Member Spotlight: Dr. Hank Makini – Eyes Plus

Moving Locations to Promote Practice Growth

Dr. Hank Makini and wife Sharon Makini, Director of Operations, have been in private practice for over 27 years. They opened their first office in the small town of Nanakuli on the Leeward Coast of Oahu in 1990, with humble beginnings and the hopes of serving the Hawaiian people. They soon realized they needed to move their office from the rural community to a more thriving location if they hoped to grow.

In 1994 they were presented with the opportunity to buy the first and only eye care practice in the up-and-coming city of Kapolei, and were there for fifteen years before moving to an adjacent shopping center in 2011 with better visability and better negotiable lease parameters.

After another five years and now no qualms with moving locations, they transitioned from a commercial shopping center space and settled into their current location, a smaller business development building in a brand new residential community in Kapolei. Their new, fourth location has already been experiencing a 20-25% increase in productivity and has been well-received within the community.

We had a chance to connect with Eyes Plus to discuss their location move, the results their practice has been experiencing, and get their advice on what they would recommend to fellow Members looking to move locations.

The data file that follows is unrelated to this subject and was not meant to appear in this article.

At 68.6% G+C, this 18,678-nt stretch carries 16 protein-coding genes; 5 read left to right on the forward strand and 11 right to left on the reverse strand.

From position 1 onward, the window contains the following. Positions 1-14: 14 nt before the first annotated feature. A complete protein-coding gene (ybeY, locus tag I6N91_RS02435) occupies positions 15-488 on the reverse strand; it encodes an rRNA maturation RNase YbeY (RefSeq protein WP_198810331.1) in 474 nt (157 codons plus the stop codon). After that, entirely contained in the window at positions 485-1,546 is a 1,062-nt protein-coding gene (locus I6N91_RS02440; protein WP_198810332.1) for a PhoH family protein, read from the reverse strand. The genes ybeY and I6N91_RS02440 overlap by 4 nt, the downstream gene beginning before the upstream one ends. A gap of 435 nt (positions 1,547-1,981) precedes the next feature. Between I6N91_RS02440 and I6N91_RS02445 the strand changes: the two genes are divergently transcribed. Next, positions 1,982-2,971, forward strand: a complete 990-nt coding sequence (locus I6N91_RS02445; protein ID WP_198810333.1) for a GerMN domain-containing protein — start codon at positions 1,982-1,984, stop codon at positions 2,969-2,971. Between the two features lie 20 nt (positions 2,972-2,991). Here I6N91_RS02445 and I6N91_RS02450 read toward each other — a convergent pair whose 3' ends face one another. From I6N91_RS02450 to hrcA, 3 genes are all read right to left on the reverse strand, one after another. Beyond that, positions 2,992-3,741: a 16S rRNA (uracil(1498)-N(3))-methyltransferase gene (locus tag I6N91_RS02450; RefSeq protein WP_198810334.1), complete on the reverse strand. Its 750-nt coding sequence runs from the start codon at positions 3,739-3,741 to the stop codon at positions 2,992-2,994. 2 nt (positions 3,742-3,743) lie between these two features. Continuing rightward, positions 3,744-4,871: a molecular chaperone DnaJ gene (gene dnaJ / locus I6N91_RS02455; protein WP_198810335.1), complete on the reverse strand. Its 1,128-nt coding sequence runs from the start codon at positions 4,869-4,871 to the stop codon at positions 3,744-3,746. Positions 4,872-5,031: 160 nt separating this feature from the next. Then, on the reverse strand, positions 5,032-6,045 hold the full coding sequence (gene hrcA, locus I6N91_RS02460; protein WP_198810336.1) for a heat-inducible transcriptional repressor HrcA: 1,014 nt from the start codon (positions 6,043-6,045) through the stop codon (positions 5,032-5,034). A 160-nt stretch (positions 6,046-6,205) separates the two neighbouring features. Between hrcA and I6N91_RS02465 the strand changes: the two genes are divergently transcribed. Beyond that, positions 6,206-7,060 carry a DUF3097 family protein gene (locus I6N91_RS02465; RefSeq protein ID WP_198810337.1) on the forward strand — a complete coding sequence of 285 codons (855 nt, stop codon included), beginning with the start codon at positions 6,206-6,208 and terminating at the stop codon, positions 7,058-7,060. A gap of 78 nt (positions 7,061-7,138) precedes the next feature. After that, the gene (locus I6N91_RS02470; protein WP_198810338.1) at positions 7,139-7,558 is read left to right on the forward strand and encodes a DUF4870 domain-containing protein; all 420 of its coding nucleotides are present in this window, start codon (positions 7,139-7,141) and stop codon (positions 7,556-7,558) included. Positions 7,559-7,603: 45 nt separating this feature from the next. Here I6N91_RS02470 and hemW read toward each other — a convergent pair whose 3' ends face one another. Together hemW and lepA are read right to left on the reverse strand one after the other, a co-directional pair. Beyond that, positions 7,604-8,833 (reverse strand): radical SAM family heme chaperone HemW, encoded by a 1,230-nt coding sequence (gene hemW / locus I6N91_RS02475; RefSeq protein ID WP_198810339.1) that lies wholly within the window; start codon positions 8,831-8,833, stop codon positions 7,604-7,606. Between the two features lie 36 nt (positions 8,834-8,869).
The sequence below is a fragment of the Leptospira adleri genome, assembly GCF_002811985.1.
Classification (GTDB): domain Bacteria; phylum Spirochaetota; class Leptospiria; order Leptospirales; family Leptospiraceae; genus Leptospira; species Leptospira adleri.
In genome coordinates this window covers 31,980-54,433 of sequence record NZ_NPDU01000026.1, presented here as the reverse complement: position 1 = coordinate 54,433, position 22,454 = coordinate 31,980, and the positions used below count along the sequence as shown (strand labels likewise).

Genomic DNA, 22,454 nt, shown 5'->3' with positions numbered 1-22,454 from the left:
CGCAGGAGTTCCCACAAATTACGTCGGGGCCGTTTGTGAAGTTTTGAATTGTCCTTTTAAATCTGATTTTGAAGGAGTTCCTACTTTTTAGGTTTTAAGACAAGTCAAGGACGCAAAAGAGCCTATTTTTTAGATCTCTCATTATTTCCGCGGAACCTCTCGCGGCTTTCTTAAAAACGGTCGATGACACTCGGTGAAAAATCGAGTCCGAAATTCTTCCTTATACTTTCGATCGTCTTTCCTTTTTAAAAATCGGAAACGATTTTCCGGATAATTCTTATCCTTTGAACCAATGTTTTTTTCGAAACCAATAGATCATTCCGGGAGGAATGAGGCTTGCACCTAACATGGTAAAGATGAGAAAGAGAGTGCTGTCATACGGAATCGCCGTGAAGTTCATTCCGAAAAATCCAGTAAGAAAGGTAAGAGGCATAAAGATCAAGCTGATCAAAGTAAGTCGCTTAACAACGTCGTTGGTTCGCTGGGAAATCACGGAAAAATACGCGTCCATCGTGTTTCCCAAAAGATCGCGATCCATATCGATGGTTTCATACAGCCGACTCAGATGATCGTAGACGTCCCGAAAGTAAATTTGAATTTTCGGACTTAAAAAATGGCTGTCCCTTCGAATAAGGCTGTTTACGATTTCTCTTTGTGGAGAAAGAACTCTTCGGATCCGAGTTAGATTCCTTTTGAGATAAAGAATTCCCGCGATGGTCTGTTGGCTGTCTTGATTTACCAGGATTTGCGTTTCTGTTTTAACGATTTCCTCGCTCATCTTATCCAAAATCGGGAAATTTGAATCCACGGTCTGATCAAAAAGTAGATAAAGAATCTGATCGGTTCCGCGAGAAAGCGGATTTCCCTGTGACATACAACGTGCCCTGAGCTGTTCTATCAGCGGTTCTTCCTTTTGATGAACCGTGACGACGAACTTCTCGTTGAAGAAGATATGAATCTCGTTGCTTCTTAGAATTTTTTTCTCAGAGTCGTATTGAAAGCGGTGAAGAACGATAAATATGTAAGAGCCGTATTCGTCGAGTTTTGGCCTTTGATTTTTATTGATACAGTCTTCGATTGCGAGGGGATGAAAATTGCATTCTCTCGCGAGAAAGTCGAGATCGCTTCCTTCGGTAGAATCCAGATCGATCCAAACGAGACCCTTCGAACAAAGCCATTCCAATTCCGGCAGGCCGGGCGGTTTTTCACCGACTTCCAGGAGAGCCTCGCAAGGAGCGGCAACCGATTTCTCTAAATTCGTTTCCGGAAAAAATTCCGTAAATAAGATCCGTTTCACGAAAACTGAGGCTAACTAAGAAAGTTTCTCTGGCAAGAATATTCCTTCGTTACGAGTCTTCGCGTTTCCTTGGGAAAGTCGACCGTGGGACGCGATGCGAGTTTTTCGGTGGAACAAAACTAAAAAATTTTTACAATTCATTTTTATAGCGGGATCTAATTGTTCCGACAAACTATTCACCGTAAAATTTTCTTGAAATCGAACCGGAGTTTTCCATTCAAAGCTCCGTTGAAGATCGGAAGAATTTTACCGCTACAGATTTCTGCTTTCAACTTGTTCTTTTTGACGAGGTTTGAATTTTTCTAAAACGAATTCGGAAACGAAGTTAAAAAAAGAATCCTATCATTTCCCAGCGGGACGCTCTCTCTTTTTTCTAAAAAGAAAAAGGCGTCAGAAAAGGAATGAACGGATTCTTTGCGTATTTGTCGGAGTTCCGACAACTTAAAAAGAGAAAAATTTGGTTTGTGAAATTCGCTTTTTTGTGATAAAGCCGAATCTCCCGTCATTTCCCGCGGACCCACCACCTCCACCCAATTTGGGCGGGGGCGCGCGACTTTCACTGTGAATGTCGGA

What made you come to the conclusion that you needed to move and expand your practice?

After 27 years of private practice in a lease-rent situation with rents continuing to climb, we felt it was time to better our financial positioning for long-term sustainability by exploring the possibility of owning our own space. In addition, we felt it important to take steps to prepare for retirement as well as fulfill the desire to leave a legacy for our children. Our practice has turned into a true ‘family practice’ since our eldest daughter, Ambrosia, is following in her dads footsteps by becoming an optometrist. She begins optometry school this month, and our two youngest daughters also joined our practice last year.

How did you leverage any PECAA services or vendors throughout the move?

We reached out to a few PECAA vendors to gain support with things like advertising (i.e.: Post card mailings, flyer hand outs, new logo design, a website refresh), special billing terms on restocking and the bringing in of new brand inventory, of which helped to keep our cash flow strong and healthy through the transitional period, in addition to obtaining donations for our grand opening celebration day.